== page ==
The Department of Health and Human Services wants all Americans to be able to access their health records electronically. Health care providers that participated in HHS's Medicare Electronic Health Record Incentive Program offered nearly 9 out of 10 patients the ability to access their health information online.
We found that relatively few of these patients accessed their records online, and patients typically did so in response to a medical visit. We also found that HHS doesn't know how effective its efforts to increase online access have been. We recommended HHS develop performance measures to assess the effectiveness of these efforts.
Average Percentage of Patients of Hospitals and Health Care Professionals that Participated in the 2015 Medicare EHR Program Who Were Offered Access and Electronically Accessed Health Information
Bar chart showing few patients with access to their electronic health records actually access them.
What GAO Found
Since 2009, the Department of Health and Human Services (HHS) has invested over $35 billion in health information technology, including efforts to enhance patient access to and use of electronic health information. One of the largest programs is the Centers for Medicare & Medicaid Services' (CMS) Medicare Electronic Health Record Incentive Program (Medicare EHR Program), which, among other things, encourages providers to make electronic health information available to patients. Program data for 2015 show that health care providers that participated in the program (3,218 hospitals and 194,200 health care professionals such as physicians) offered most of their patients the ability to electronically access health information. Patients generally described this access as beneficial, but noted limitations such as the inability to aggregate their longitudinal health information from multiple sources into a single record.
Data from the 2015 Medicare EHR Program show that relatively few patients electronically access their health information when offered the ability to do so. Patients GAO interviewed described primarily accessing health information before or after a health care encounter, such as reviewing the results of a laboratory test or sharing information with another provider.
Average Percentage of Patients of 2015 Medicare EHR Program Participating Providers Who Were Offered Access and Electronically Accessed Available Health Information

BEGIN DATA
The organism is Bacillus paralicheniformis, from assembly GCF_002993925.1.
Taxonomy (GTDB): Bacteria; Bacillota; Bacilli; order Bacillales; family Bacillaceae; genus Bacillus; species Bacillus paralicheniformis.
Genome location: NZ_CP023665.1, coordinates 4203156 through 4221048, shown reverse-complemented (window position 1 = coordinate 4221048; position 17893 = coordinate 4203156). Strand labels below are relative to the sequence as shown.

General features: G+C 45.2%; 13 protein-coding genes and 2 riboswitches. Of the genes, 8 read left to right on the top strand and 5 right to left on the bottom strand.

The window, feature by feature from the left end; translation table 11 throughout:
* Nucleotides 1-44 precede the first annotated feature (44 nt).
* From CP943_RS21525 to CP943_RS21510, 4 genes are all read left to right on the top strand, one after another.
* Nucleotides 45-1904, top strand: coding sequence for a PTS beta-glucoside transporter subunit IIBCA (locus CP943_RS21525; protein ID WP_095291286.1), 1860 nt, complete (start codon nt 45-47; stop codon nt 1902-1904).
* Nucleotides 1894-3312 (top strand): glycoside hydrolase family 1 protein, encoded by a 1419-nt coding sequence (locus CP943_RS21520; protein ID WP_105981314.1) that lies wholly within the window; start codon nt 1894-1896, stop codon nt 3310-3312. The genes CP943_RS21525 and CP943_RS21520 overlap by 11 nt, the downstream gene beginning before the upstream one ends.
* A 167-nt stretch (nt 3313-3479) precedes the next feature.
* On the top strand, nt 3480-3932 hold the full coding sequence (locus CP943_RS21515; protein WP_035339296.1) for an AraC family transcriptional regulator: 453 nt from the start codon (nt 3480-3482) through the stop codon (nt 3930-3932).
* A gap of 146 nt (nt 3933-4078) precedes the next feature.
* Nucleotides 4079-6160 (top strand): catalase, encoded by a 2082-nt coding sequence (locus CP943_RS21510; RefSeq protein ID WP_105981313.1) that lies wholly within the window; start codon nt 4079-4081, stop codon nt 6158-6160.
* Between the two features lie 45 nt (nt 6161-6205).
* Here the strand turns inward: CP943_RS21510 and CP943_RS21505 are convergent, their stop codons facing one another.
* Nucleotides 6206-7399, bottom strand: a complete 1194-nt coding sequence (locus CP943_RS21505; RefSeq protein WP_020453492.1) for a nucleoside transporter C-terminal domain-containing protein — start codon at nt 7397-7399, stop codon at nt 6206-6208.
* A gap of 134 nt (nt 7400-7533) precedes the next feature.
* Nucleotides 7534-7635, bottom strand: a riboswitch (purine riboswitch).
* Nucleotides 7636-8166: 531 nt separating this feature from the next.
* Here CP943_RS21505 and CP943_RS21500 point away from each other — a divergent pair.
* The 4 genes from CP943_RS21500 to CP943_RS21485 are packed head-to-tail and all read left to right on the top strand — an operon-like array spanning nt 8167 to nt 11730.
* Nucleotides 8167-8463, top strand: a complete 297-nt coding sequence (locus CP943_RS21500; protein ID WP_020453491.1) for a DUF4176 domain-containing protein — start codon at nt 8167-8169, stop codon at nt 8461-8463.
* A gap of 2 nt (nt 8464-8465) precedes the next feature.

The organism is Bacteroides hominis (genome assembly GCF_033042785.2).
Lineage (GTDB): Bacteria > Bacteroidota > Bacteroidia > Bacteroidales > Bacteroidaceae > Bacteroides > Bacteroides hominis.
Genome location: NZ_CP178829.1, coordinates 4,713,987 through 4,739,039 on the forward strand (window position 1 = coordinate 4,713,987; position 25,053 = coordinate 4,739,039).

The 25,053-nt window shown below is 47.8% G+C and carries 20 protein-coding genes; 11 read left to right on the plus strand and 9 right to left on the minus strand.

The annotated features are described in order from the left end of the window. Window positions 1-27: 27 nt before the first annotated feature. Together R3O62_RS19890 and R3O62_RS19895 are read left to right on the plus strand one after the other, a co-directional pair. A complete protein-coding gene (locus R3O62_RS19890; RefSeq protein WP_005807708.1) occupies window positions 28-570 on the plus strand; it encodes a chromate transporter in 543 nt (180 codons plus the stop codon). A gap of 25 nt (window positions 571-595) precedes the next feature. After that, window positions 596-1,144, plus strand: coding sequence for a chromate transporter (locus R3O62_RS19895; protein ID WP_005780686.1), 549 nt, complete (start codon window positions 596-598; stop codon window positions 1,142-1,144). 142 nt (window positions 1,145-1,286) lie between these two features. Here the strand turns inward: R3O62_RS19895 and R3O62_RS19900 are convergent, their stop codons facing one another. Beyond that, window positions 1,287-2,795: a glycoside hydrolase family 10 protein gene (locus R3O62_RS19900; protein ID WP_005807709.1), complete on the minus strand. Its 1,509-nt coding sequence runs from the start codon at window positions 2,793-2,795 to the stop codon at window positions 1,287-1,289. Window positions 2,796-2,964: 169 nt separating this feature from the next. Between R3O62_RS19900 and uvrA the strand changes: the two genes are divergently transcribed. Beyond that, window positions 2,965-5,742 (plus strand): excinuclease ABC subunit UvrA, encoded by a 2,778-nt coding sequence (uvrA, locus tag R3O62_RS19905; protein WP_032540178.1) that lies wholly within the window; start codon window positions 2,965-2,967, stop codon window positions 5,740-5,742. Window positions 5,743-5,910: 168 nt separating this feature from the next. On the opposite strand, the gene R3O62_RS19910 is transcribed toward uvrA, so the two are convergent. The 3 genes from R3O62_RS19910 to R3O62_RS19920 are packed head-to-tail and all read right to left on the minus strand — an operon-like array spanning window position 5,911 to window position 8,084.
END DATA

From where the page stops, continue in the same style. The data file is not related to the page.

While HHS has multiple efforts to enhance patients' ability to access their electronic health information, it lacks information on the effectiveness of these efforts. The Office of the National Coordinator for Health Information Technology (ONC) within HHS collaborates with CMS to assess CMS's Medicare EHR Program as well as its own efforts to enhance patient access to and use of electronic health information. However, ONC has not developed outcome measures for these efforts consistent with leading principles for measuring performance. Without such measures, HHS lacks critical information necessary to determine whether each of its efforts are contributing to the department's overall goals, or if these efforts need to be modified in any way.
Why GAO Did This Study
HHS's goal is that all Americans will be able to electronically access their longitudinal health information, that is, their health information over time. HHS's efforts to achieve this goal include the Medicare EHR Program and other efforts to encourage providers to make patient health information available and for patients to access such information.
GAO was asked to review the state of patients' electronic access to their health information. This report (1) describes the electronic access to health information available to patients, and patients' views of this access, (2) describes the extent to which patients electronically access their health information, and actions providers reported taking to encourage such access, and (3) evaluates HHS's efforts to advance patients' ability to electronically access their health information. GAO analyzed data from HHS and other sources; reviewed applicable strategic planning documents; surveyed a generalizable sample of providers that participated in the Medicare EHR program; and interviewed HHS officials and a nongeneralizable sample of patients, providers, and health information technology product developers.
GAO recommends that HHS 1) develop performance measures to assess outcomes of key efforts related to patients' electronic access to longitudinal health information, and 2) use the information from these measures to help achieve program goals. HHS concurred with the recommendations.
Recommendations for Executive Action
|Department of Health and Human Services||1. To help ensure that its efforts to increase patients' electronic access to health information are successful, the Secretary of HHS should direct ONC to develop performance measures to assess outcomes of key efforts related to patients' electronic access to longitudinal health information. Such actions may include, for example, determining whether the number of providers that participate in these initiatives have higher rates of patient access to electronic health information.|
|Department of Health and Human Services||2. To help ensure that its efforts to increase patients' electronic access to health information are successful, the Secretary of HHS should direct ONC to use the information these performance measures provide to make program adjustments, as appropriate. Such actions may include, for example, assessing the status of program operations or identifying areas that need improvement in order to help achieve program goals related to increasing patients' ability to access their health information electronically.|